Sarcasm, also known as verbal irony, occurs when a speaker says one thing, but actually means the opposite. It is signaled by a unique intonation pattern in English. It’s good to be able to recognize it, and in some cases, produce it. However, sarcasm is not appropriate in all situations because it can easily come across as rude, so it’s good to be cautious when using it.
How does sarcastic intonation compare to other types of intonation?
Genuine Confirmation: Yeah, right.
In this first version, the speaker sounds genuine, probably by confirming what the previous speaker has just said. Notice the falling intonation on “yeah” and “right.
Agreement: Yeah, right?
In this second version, a rising intonation on “right” seeks to agree with the listener or confirm what the listener just said. So if two students are discussing the answer to a question, and the first student offers an answer the second student is pretty sure is correct as well, this could be an appropriate response.
Notice the up-and-down intonation in the third version. This can be considered a sarcastic tone of voice in which the speaker is actually saying “no way.” Context is very important for sarcasm, so here’s an example: The first person says, “I don’t think I’m going to do well on the midterm.” The second student, not believing this statement, uses sarcasm to indicate her/his belief that the first student will do well on the midterm.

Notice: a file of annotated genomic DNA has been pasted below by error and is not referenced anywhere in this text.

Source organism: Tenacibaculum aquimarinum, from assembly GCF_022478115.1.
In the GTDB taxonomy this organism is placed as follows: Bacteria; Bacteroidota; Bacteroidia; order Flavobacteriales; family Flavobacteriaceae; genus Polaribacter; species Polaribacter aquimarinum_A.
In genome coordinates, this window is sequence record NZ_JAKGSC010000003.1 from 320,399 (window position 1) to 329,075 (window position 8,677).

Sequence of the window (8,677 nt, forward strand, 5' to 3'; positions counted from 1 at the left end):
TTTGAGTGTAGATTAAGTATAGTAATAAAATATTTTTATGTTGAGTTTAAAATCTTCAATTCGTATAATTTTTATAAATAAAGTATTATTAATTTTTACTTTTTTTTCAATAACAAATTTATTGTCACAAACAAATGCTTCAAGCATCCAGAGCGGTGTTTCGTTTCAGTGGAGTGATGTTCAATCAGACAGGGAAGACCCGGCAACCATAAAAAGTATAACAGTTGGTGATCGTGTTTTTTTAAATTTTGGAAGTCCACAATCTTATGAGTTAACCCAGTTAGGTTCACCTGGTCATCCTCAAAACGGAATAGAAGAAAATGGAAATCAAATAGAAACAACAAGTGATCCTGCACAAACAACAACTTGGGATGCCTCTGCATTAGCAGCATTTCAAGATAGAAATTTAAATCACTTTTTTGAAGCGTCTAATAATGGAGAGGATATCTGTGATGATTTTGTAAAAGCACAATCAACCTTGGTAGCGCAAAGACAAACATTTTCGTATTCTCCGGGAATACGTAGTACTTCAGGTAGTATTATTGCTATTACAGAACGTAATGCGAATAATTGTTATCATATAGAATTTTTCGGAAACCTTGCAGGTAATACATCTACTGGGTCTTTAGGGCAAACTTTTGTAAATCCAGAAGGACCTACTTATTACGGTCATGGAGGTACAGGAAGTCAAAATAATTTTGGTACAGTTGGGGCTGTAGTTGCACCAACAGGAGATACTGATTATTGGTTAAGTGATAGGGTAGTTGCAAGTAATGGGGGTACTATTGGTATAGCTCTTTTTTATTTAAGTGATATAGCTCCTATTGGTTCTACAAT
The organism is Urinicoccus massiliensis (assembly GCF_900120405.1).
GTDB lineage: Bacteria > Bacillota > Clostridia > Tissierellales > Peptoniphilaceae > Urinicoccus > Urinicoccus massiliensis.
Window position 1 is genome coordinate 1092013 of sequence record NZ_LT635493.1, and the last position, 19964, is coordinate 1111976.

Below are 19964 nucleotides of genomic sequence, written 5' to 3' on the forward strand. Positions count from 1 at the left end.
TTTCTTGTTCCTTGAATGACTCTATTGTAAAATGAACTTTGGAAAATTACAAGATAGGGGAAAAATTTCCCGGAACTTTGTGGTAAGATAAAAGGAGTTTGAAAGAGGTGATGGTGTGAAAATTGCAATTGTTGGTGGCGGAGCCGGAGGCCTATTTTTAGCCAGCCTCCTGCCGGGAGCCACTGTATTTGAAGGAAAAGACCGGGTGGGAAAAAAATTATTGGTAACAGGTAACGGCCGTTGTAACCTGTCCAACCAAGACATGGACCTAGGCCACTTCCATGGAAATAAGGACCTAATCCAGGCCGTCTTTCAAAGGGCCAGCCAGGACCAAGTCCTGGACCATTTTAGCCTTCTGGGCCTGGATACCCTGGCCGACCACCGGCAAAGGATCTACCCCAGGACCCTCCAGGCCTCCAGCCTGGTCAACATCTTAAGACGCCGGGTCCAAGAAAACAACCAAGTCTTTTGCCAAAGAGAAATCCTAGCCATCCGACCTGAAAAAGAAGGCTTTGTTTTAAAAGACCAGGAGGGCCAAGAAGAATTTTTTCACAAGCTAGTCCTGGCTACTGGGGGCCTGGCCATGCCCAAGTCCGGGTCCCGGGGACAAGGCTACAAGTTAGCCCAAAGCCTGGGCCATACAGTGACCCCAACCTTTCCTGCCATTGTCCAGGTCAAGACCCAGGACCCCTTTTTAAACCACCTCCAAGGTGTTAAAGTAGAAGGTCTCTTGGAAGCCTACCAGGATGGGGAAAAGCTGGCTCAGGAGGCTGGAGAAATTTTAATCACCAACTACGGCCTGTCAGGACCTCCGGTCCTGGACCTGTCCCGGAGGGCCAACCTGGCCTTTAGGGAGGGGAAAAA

Check out the following examples of sarcasm, paying attention to the oscillating tone of the speaker. See if you can notice sarcastic tone in your conversations at school, work, or around the city.
|Situation||Example Sarcastic Response|
|Something inconvenient happens to you.||That’s just what I need. Great.|
|You expected something to happen, especially after warning someone about it.||What a surprise!|
|You had a boring experience.||Well, that was interesting.|
|Someone says something that is very obvious.||No, really?|
What do you do now?
First, see if you can find additional examples of sarcasm online. YouTube might be a good resource for this.
Second, come see a Speech Consultant to practice and to talk about when and how sarcasm might be appropriate (or inappropriate).